In our last post. we discussed adopting spend under management (SUM) and the first of five principles. Here are the other four:

2) Purchase through a formalized requisition to purchase order approval process. The purchasing processes of an organization should be governed by policies and procedures that are complete and enforced universally. Simply having them in place is a starting point but the key issue is enforcement. Are all the spend areas incorporated? Does my procurement system reinforce these through workflows and business rules? Is that system intelligent enough to accommodate the differences in requirements by category or region? In reality, an organization should be targeting to flow 100% of spend through a controlled process.

3) Source in a competitive environment. Sourcing in a competitive environment is easy to understand but for a myriad of reasons is not always applied. Using quick quotes in a procurement tool, web-enabled RFPs, and auctions are a start, but how you maximize the business value of sourcing varies significantly based on category, region, and end customer needs. Are there well-articulated category strategies customized to the business needs and is there an accurate assessment of the competitive environment? Are savings strategies developed and assigned to each functional leader through spend portfolios? Are there category playbooks and are they linked to core financial metrics and improvement objectives? Is there real-time visibility into performance across regions? Moreover, are functional managers committed to running all of their spend through the process?

4) Ensure contracts are in place and used across the full spend. Well-structured and managed contracts are essential to gaining efficiencies, reducing risk, and managing effective partnerships with suppliers. In almost any category, 70-90% of spend should flow through contracts or pre-negotiated catalogs. This is where specialized talent in indirect procurement can really add value to functional areas and the goods or services they request. But does the indirect procurement team have the skills base and market knowledge to rapidly bring key market insights to the functional organization? Has the organization captured best practices in the contracts and are those contracts being proactively managed? Does the organization execute against the contracts and do our systems and processes enable efficient transactions against those contracts? Is there leakage or maverick spend that is bypassing defined processes? Are the suppliers being managed to their commitments and are they providing value-add?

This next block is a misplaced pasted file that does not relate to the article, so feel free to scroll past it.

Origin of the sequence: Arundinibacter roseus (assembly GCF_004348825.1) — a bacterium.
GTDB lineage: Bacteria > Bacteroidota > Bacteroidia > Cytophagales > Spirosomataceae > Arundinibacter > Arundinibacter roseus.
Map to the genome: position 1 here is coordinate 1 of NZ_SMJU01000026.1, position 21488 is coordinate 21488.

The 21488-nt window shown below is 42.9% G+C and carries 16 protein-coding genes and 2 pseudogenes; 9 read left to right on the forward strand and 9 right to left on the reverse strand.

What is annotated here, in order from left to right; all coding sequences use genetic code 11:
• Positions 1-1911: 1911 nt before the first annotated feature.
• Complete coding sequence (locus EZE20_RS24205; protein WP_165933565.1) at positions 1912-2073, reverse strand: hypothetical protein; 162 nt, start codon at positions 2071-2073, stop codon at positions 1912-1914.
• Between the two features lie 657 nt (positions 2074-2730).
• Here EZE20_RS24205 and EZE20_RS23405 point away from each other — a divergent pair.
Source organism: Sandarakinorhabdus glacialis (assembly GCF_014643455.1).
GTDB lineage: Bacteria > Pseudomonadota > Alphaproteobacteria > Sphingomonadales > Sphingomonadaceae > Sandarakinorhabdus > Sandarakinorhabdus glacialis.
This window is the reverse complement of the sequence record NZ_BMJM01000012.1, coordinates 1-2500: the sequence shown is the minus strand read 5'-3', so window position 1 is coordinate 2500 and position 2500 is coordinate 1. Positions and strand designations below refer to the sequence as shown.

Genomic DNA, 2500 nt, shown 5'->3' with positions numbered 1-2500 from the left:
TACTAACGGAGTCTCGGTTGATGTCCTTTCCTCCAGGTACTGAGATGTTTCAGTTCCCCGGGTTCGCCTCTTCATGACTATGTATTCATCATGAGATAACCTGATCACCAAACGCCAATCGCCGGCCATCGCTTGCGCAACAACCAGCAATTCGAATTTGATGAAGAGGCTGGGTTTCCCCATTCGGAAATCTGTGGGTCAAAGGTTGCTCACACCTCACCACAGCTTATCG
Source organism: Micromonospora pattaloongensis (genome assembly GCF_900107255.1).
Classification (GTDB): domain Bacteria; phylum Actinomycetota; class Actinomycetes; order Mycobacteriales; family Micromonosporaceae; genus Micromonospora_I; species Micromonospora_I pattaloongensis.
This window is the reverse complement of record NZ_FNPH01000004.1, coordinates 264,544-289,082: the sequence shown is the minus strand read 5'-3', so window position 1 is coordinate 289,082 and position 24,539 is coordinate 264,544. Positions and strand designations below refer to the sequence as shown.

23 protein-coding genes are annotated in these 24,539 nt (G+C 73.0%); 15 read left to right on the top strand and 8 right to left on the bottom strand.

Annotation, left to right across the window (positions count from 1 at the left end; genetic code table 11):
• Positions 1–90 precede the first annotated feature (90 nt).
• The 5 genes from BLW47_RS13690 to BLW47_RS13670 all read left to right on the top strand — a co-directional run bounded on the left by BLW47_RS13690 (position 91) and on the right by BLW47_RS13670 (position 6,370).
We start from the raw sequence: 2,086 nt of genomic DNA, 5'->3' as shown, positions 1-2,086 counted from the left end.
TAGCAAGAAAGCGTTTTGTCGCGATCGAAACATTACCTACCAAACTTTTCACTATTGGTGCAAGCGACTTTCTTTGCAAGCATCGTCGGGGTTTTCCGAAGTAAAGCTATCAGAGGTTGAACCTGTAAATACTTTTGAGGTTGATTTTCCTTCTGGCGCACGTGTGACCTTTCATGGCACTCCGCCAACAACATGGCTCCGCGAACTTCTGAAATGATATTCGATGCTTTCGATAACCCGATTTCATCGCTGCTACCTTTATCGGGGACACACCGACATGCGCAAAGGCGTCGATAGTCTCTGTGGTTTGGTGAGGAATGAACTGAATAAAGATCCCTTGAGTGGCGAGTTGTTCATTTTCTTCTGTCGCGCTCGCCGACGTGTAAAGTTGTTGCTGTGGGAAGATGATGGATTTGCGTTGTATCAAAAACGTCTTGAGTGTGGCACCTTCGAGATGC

5) Provide for closed loop metrics and management. A closed loop performance measurement and management system is a key success factor in achieving maximum sourcing strategy acceptance and savings capture. Alignment of indirect spend objectives with core financial metrics by business unit (BUs) or function is critical to driving organization buy-in. Enterprise objectives are parsed by BU and P&L by utilizing robust spend analytics so that information can be viewed at any level of the hierarchy. Cost savings targets are explicitly linked to financial objectives of the business. Without this direct linkage to the operations, indirect procurement is a competitor for savings rather than partner and an enabler of business results.

The elegance of the SUM model for an executive is that it’s an outcome-based model – the organization is either performing or it’s not – and every aspect is measurable.

In our last post, we’ll discuss some of the types of benefits companies can expect to experience as part of getting more spend under management.

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